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Volquez says 2019 season will be his last

Right-hander hopes to come off IL and pitch again this season
@Sullivan_Ranger
July 27, 2019

OAKLAND – Rangers pitcher Edinson Vólquez is hoping to pitch again this year, but that will be it for him. Volquez said he will retire after this season. Volquez, who made his Major League debut with the Rangers in 2005, said he has had enough. “I have been doing this

OAKLAND – Rangers pitcher Edinson Vólquez is hoping to pitch again this year, but that will be it for him.

Volquez said he will retire after this season. Volquez, who made his Major League debut with the Rangers in 2005, said he has had enough.

“I have been doing this since I was nine years old,” Volquez said. “Now I am 36. I don’t feel bad. I’m happy. I’ve done everything in baseball, made the playoffs, pitched in the World Series, won games, strikeouts. I’m not trying to be a Hall of Famer.”

The Rangers signed Volquez as a free agent to a two-year deal on Feb. 16, 2018, while he was recovery from Tommy John elbow reconstruction surgery. The idea was to give him a year to recover and then hope he could be ready to join their rotation.

He opened the season in the Rangers' rotation but made two starts before going on the injured list with a sprained right elbow. He has been working hard trying to get back as a reliever for the Rangers this season just so he can leave the game on his own terms.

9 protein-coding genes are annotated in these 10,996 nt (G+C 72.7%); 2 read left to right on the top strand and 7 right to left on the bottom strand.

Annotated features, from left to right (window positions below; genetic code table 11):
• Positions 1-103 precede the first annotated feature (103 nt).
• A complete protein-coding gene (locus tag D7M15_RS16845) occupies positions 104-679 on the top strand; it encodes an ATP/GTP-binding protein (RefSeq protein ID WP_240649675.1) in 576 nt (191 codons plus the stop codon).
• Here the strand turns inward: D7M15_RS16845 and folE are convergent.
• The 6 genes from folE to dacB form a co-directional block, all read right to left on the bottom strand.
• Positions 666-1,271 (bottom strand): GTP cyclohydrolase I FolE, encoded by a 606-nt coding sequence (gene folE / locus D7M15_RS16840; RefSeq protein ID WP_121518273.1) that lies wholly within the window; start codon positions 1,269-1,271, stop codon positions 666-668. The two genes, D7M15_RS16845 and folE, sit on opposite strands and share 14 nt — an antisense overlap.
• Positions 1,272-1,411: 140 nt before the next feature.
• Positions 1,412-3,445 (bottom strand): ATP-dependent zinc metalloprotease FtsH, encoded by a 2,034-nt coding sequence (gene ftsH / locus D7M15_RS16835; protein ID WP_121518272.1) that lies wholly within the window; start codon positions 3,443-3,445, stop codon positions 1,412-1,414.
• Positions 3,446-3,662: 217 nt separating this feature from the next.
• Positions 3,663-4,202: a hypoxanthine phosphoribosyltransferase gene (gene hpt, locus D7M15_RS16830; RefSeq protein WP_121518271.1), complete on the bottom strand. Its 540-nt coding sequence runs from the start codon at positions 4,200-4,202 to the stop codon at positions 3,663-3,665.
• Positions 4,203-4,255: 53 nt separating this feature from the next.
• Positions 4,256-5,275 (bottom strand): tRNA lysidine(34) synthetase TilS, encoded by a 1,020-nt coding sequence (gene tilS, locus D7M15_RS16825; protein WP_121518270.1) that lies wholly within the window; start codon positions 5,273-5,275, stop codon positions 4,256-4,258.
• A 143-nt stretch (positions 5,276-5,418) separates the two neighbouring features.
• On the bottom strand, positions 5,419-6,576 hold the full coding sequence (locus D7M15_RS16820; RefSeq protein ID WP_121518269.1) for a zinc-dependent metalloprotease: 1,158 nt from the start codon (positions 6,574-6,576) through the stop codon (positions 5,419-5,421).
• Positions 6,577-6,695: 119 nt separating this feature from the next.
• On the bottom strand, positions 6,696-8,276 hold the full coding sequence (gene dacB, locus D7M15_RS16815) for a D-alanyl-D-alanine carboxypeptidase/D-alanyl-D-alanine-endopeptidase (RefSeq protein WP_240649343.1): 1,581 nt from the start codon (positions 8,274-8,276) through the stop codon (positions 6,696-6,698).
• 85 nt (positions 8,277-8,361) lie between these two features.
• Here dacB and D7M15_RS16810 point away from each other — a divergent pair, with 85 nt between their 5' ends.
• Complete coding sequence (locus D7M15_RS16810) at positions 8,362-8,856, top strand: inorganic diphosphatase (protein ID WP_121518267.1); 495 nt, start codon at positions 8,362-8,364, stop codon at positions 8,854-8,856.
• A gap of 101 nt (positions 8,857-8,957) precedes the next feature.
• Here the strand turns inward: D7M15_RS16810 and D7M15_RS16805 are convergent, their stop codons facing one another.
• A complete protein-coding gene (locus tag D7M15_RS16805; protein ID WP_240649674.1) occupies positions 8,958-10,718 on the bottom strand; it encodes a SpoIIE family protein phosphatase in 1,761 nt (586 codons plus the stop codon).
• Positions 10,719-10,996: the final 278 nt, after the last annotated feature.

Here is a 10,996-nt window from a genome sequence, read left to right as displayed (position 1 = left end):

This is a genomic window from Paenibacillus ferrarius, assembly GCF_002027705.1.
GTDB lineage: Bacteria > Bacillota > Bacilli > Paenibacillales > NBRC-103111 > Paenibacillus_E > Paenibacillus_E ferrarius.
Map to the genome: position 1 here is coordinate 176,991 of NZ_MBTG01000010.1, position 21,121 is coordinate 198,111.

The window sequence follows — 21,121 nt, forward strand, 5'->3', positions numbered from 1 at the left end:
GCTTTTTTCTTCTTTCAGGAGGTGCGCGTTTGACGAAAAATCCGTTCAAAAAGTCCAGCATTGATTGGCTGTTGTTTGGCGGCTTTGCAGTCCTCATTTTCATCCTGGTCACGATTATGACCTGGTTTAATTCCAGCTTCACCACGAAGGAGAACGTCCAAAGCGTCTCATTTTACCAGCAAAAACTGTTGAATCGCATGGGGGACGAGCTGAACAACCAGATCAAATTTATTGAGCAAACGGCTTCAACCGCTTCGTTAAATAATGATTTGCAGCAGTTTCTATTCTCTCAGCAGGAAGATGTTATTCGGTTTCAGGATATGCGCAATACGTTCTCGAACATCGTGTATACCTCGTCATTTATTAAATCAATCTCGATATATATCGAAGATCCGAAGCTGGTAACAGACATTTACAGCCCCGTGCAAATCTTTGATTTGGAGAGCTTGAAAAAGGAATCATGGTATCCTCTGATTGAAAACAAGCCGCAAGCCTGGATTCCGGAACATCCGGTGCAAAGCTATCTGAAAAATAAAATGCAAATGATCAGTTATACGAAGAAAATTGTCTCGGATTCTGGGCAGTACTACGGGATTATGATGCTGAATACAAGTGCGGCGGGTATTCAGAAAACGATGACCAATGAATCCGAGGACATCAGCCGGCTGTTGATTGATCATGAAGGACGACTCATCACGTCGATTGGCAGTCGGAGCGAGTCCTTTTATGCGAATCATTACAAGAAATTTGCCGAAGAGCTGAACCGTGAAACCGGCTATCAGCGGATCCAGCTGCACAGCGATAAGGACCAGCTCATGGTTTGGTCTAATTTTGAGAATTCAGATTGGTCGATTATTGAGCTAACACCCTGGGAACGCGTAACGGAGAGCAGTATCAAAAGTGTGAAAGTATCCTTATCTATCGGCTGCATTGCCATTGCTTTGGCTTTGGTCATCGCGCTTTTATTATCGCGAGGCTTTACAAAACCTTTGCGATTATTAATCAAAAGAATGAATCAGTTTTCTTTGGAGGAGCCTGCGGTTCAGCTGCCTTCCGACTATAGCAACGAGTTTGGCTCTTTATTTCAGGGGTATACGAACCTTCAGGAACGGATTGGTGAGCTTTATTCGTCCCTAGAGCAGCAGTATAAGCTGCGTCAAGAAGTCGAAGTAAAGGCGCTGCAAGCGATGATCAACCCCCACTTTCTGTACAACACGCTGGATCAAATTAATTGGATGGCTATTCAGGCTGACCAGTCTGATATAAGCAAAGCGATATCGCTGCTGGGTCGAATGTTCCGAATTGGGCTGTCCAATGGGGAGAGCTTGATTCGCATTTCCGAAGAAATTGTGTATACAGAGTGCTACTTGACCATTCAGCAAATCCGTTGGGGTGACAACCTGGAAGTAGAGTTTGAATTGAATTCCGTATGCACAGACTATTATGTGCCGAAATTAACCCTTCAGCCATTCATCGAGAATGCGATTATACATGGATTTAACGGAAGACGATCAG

He threw a bullpen Saturday and is hoping to throw live batting practice next. After that, the next step would be pitching in relief in Minor League games.

“I don’t want to go out like this,” Volquez said. “If there is a chance, I can do it for two months or two weeks, why not. I’m not doing this to try and get a contract for next year. I just want to prove it to myself. If I can come out of the bullpen for the Rangers, that would be great.”

Volquez said he thought about going home this season, but the Rangers asked him to stay around. Volquez is viewed by multiple clubs as someone who could have a long-term future as a pitching coach or Minor League coordinator.

“They wanted me to be around the young players and help them,” Volquez said. “That’s good. That made me feel good. But my family needs me more than the players. I think I have had enough. Even if I could pitch next year, I feel I have done enough.

“Maybe if some team offers $10 million, I might change my mind. But I just want to come back this year and prove it to myself. I want to go out the front door. I don’t want to go out the back door.”

T.R. Sullivan has covered the Rangers since 1989, and for MLB.com since 2006. Follow him on Twitter @Sullivan_Ranger and listen to his podcast.